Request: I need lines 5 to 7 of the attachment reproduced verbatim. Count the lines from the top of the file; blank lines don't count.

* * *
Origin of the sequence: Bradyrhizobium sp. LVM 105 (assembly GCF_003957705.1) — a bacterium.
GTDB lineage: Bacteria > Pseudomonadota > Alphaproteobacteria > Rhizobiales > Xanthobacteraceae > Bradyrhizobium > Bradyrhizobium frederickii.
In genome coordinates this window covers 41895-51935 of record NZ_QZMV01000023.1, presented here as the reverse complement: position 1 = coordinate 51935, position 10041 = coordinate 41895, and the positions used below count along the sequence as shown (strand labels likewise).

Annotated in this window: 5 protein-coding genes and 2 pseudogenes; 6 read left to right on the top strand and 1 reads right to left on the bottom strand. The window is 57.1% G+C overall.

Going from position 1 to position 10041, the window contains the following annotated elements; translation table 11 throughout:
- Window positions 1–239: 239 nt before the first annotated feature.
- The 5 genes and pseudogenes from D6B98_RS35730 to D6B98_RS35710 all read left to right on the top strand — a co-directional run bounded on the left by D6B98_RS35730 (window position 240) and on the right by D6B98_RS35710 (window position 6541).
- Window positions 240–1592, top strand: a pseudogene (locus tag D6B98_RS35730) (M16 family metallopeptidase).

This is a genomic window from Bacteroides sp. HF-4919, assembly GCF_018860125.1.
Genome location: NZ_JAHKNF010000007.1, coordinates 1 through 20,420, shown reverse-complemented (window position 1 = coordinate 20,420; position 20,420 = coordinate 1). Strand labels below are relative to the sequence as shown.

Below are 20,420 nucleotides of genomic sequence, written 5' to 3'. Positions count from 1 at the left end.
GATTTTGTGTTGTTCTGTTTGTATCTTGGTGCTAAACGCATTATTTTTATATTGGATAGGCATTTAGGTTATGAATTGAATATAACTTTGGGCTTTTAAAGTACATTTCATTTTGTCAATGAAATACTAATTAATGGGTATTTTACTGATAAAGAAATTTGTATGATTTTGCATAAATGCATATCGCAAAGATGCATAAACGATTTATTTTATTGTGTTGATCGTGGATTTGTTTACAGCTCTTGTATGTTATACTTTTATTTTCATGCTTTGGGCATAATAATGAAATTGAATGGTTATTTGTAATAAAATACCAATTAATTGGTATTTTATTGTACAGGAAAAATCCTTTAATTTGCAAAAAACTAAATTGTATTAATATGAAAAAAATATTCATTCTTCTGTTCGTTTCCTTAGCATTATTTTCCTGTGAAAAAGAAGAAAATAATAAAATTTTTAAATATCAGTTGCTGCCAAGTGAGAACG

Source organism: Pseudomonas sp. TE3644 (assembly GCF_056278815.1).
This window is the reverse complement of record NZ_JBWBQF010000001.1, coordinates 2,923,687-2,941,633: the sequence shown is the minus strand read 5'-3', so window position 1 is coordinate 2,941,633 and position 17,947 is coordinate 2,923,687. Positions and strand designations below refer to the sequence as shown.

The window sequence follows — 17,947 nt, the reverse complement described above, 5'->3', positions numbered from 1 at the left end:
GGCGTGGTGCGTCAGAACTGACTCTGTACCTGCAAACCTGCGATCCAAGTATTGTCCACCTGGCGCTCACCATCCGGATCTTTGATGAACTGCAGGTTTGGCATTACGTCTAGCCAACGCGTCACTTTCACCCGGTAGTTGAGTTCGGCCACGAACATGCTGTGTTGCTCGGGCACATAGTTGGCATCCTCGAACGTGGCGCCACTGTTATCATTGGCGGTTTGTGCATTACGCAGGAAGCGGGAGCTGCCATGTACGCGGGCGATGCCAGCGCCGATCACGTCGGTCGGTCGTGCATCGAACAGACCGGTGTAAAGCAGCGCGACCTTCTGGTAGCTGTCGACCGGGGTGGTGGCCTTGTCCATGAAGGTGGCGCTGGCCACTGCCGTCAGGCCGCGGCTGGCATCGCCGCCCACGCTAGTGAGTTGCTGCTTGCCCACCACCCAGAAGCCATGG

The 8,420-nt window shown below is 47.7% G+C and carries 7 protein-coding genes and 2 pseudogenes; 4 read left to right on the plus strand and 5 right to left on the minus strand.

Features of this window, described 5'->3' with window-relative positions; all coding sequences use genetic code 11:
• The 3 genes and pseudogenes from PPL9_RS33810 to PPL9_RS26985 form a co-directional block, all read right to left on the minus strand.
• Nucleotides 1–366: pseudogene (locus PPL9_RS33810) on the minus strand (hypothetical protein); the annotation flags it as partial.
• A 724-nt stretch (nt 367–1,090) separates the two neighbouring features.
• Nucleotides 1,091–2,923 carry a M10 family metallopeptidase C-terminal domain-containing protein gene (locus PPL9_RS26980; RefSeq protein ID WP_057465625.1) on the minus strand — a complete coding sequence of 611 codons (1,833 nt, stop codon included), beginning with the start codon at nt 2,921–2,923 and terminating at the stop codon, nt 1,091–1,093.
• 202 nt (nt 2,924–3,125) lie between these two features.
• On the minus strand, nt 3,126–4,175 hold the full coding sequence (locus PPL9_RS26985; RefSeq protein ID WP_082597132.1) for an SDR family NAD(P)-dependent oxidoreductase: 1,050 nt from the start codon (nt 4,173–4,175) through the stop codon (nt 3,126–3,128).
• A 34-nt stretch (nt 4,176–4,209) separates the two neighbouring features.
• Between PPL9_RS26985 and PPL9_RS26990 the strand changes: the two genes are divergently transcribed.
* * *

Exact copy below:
Going from position 1 to position 10041, the window contains the following annotated elements; translation table 11 throughout:
- Window positions 1–239: 239 nt before the first annotated feature.
- The 5 genes and pseudogenes from D6B98_RS35730 to D6B98_RS35710 all read left to right on the top strand — a co-directional run bounded on the left by D6B98_RS35730 (window position 240) and on the right by D6B98_RS35710 (window position 6541).